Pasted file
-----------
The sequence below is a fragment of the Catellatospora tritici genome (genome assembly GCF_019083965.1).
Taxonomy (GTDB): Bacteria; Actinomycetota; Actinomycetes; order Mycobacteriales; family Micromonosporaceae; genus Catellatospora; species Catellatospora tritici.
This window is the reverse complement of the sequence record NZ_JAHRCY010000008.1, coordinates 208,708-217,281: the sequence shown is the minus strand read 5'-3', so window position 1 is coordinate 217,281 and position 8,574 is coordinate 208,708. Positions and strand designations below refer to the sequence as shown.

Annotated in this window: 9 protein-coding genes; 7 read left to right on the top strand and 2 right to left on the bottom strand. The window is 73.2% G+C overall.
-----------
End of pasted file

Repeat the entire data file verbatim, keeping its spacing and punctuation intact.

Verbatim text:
The sequence below is a fragment of the Catellatospora tritici genome (genome assembly GCF_019083965.1).
Taxonomy (GTDB): Bacteria; Actinomycetota; Actinomycetes; order Mycobacteriales; family Micromonosporaceae; genus Catellatospora; species Catellatospora tritici.
This window is the reverse complement of the sequence record NZ_JAHRCY010000008.1, coordinates 208,708-217,281: the sequence shown is the minus strand read 5'-3', so window position 1 is coordinate 217,281 and position 8,574 is coordinate 208,708. Positions and strand designations below refer to the sequence as shown.

Annotated in this window: 9 protein-coding genes; 7 read left to right on the top strand and 2 right to left on the bottom strand. The window is 73.2% G+C overall.